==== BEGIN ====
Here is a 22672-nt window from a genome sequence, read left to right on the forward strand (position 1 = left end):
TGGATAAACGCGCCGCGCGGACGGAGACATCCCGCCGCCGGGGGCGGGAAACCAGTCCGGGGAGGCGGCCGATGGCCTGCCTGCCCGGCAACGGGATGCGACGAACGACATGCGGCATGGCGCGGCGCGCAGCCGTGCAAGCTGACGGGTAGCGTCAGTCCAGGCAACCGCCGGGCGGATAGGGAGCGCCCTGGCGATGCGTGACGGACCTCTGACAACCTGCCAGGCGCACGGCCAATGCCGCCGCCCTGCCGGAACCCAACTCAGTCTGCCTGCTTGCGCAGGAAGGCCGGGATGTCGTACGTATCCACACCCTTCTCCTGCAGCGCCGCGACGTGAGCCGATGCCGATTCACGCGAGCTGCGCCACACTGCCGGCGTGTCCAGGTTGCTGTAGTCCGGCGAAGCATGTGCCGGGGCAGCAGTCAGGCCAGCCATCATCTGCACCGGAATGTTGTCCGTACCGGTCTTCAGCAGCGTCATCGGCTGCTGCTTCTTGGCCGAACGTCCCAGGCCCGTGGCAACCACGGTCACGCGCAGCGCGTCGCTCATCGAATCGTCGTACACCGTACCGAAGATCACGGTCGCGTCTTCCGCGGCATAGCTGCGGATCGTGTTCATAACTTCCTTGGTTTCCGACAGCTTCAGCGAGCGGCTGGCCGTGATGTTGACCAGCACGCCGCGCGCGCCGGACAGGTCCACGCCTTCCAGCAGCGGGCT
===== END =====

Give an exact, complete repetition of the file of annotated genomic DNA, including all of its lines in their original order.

Here is a 22672-nt window from a genome sequence, read left to right on the forward strand (position 1 = left end):
TGGATAAACGCGCCGCGCGGACGGAGACATCCCGCCGCCGGGGGCGGGAAACCAGTCCGGGGAGGCGGCCGATGGCCTGCCTGCCCGGCAACGGGATGCGACGAACGACATGCGGCATGGCGCGGCGCGCAGCCGTGCAAGCTGACGGGTAGCGTCAGTCCAGGCAACCGCCGGGCGGATAGGGAGCGCCCTGGCGATGCGTGACGGACCTCTGACAACCTGCCAGGCGCACGGCCAATGCCGCCGCCCTGCCGGAACCCAACTCAGTCTGCCTGCTTGCGCAGGAAGGCCGGGATGTCGTACGTATCCACACCCTTCTCCTGCAGCGCCGCGACGTGAGCCGATGCCGATTCACGCGAGCTGCGCCACACTGCCGGCGTGTCCAGGTTGCTGTAGTCCGGCGAAGCATGTGCCGGGGCAGCAGTCAGGCCAGCCATCATCTGCACCGGAATGTTGTCCGTACCGGTCTTCAGCAGCGTCATCGGCTGCTGCTTCTTGGCCGAACGTCCCAGGCCCGTGGCAACCACGGTCACGCGCAGCGCGTCGCTCATCGAATCGTCGTACACCGTACCGAAGATCACGGTCGCGTCTTCCGCGGCATAGCTGCGGATCGTGTTCATAACTTCCTTGGTTTCCGACAGCTTCAGCGAGCGGCTGGCCGTGATGTTGACCAGCACGCCGCGCGCGCCGGACAGGTCCACGCCTTCCAGCAGCGGGCT